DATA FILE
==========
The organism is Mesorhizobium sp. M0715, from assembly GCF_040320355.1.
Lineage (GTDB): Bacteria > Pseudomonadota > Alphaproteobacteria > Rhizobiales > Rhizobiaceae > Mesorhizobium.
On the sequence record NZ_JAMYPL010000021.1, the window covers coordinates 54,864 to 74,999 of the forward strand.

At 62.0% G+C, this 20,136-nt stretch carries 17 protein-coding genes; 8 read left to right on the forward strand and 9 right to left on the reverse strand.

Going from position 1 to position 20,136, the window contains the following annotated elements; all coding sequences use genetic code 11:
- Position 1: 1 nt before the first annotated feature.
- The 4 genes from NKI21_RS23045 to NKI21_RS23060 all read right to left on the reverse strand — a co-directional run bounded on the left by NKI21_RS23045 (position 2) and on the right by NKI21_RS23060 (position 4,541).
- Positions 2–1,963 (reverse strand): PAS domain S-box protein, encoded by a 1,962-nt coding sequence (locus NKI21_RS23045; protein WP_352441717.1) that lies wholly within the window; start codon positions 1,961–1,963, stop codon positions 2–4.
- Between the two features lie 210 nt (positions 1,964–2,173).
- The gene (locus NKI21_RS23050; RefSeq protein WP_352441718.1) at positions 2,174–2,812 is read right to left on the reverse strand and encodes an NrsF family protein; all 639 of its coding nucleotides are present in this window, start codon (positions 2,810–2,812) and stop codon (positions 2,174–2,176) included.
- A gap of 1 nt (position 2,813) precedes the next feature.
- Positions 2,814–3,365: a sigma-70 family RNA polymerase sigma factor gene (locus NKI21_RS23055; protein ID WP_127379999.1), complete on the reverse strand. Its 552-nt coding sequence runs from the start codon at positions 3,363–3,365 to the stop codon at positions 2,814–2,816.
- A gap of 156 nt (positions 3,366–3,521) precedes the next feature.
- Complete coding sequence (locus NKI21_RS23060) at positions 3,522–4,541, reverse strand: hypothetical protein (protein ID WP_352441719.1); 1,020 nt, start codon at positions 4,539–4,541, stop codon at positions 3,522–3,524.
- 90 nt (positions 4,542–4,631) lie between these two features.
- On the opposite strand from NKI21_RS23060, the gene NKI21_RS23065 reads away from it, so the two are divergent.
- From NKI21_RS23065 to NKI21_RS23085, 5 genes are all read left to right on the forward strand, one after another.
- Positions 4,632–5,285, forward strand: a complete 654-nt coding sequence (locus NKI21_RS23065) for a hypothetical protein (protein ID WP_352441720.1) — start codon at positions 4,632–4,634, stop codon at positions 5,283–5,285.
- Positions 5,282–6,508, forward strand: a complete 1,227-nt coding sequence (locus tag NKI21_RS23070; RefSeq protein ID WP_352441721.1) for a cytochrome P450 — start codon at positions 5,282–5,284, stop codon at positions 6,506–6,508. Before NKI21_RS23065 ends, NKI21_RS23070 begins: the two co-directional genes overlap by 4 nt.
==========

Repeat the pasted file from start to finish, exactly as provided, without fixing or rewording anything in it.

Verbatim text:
The organism is Mesorhizobium sp. M0715, from assembly GCF_040320355.1.
Lineage (GTDB): Bacteria > Pseudomonadota > Alphaproteobacteria > Rhizobiales > Rhizobiaceae > Mesorhizobium.
On the sequence record NZ_JAMYPL010000021.1, the window covers coordinates 54,864 to 74,999 of the forward strand.

At 62.0% G+C, this 20,136-nt stretch carries 17 protein-coding genes; 8 read left to right on the forward strand and 9 right to left on the reverse strand.

Going from position 1 to position 20,136, the window contains the following annotated elements; all coding sequences use genetic code 11:
- Position 1: 1 nt before the first annotated feature.
- The 4 genes from NKI21_RS23045 to NKI21_RS23060 all read right to left on the reverse strand — a co-directional run bounded on the left by NKI21_RS23045 (position 2) and on the right by NKI21_RS23060 (position 4,541).
- Positions 2–1,963 (reverse strand): PAS domain S-box protein, encoded by a 1,962-nt coding sequence (locus NKI21_RS23045; protein WP_352441717.1) that lies wholly within the window; start codon positions 1,961–1,963, stop codon positions 2–4.
- Between the two features lie 210 nt (positions 1,964–2,173).
- The gene (locus NKI21_RS23050; RefSeq protein WP_352441718.1) at positions 2,174–2,812 is read right to left on the reverse strand and encodes an NrsF family protein; all 639 of its coding nucleotides are present in this window, start codon (positions 2,810–2,812) and stop codon (positions 2,174–2,176) included.
- A gap of 1 nt (position 2,813) precedes the next feature.
- Positions 2,814–3,365: a sigma-70 family RNA polymerase sigma factor gene (locus NKI21_RS23055; protein ID WP_127379999.1), complete on the reverse strand. Its 552-nt coding sequence runs from the start codon at positions 3,363–3,365 to the stop codon at positions 2,814–2,816.
- A gap of 156 nt (positions 3,366–3,521) precedes the next feature.
- Complete coding sequence (locus NKI21_RS23060) at positions 3,522–4,541, reverse strand: hypothetical protein (protein ID WP_352441719.1); 1,020 nt, start codon at positions 4,539–4,541, stop codon at positions 3,522–3,524.
- 90 nt (positions 4,542–4,631) lie between these two features.
- On the opposite strand from NKI21_RS23060, the gene NKI21_RS23065 reads away from it, so the two are divergent.
- From NKI21_RS23065 to NKI21_RS23085, 5 genes are all read left to right on the forward strand, one after another.
- Positions 4,632–5,285, forward strand: a complete 654-nt coding sequence (locus NKI21_RS23065) for a hypothetical protein (protein ID WP_352441720.1) — start codon at positions 4,632–4,634, stop codon at positions 5,283–5,285.
- Positions 5,282–6,508, forward strand: a complete 1,227-nt coding sequence (locus tag NKI21_RS23070; RefSeq protein ID WP_352441721.1) for a cytochrome P450 — start codon at positions 5,282–5,284, stop codon at positions 6,506–6,508. Before NKI21_RS23065 ends, NKI21_RS23070 begins: the two co-directional genes overlap by 4 nt.